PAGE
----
Marking the 40th anniversary of this singular and enigmatic work of British cinema, we're delighted to be welcoming its maker, the novelist, essayist and director Chris Petit to reflect on its meanings then and now. The evening is hosted by Gareth Evans.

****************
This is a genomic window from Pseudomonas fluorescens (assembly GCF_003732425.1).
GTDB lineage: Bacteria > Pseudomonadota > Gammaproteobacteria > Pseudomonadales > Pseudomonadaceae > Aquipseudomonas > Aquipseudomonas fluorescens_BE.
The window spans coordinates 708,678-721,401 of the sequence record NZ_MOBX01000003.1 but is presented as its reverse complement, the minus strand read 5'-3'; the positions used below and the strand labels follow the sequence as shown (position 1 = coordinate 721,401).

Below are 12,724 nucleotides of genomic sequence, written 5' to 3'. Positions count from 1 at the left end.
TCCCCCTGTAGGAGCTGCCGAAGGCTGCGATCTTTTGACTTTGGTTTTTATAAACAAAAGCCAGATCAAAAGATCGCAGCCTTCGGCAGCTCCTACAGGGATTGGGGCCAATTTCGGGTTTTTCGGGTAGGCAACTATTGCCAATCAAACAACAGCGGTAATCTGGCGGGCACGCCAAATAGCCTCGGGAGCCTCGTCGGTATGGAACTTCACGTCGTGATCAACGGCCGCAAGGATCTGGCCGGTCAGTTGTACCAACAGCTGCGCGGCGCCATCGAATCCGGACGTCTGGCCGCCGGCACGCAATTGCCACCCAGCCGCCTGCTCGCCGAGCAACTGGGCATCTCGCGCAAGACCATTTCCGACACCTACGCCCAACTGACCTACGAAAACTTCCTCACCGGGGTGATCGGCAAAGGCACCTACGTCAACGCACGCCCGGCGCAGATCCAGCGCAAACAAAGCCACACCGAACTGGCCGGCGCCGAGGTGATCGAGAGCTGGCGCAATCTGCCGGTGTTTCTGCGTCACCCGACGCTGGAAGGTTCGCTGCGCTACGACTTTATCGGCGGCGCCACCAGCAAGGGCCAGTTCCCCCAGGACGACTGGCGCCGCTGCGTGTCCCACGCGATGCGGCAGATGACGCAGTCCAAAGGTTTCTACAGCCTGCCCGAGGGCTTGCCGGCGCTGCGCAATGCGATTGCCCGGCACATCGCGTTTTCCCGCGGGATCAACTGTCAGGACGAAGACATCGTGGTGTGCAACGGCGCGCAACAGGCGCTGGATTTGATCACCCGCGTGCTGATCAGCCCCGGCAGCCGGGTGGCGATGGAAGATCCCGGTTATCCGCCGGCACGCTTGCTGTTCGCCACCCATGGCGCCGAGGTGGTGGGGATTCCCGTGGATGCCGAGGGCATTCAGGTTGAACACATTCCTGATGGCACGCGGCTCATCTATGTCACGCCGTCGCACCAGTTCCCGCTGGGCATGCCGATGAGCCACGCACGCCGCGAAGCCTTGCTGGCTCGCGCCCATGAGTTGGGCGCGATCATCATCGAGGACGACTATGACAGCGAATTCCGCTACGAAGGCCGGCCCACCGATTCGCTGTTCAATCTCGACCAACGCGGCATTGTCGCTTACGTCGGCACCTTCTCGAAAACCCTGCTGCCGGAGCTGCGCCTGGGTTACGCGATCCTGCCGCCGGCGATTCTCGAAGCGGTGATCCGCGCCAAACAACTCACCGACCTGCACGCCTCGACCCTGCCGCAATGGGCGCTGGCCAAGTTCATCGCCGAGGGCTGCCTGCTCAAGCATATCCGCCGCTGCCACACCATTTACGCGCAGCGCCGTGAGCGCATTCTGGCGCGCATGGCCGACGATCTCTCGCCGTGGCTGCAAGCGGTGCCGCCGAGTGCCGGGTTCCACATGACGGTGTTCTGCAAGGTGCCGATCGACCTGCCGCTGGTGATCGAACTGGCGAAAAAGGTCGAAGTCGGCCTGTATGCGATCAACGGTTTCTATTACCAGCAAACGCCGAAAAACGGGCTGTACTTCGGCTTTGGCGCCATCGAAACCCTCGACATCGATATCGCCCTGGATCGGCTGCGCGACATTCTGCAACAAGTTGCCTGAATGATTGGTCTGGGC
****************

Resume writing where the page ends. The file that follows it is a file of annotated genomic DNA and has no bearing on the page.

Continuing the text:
A first feature written and directed by Petit, this is an apparently simple road movie (with an extraordinary soundtrack that runs from Bowie to Kraftwerk and Wreckless Eric) in which a man travels from London to Bristol by car to clarify the mysterious death of his brother. But his private journey also stands for an excursion back into the sour '70s, and his failure to communicate with those he meets on the road - an army deserter, a garage mechanic, a woman in search of her child - becomes a rambling commentary on the obsessive, ironic disenchantment of living in Britain now. A rare, almost eerie attempt at mythic British cinema, which ends with its hero stalled in his battered old Rover at a quarry edge, his questions still unanswered, forced to move on (into the '80s). 'We could be heroes, just for one day...' - and the time is up. - Time Out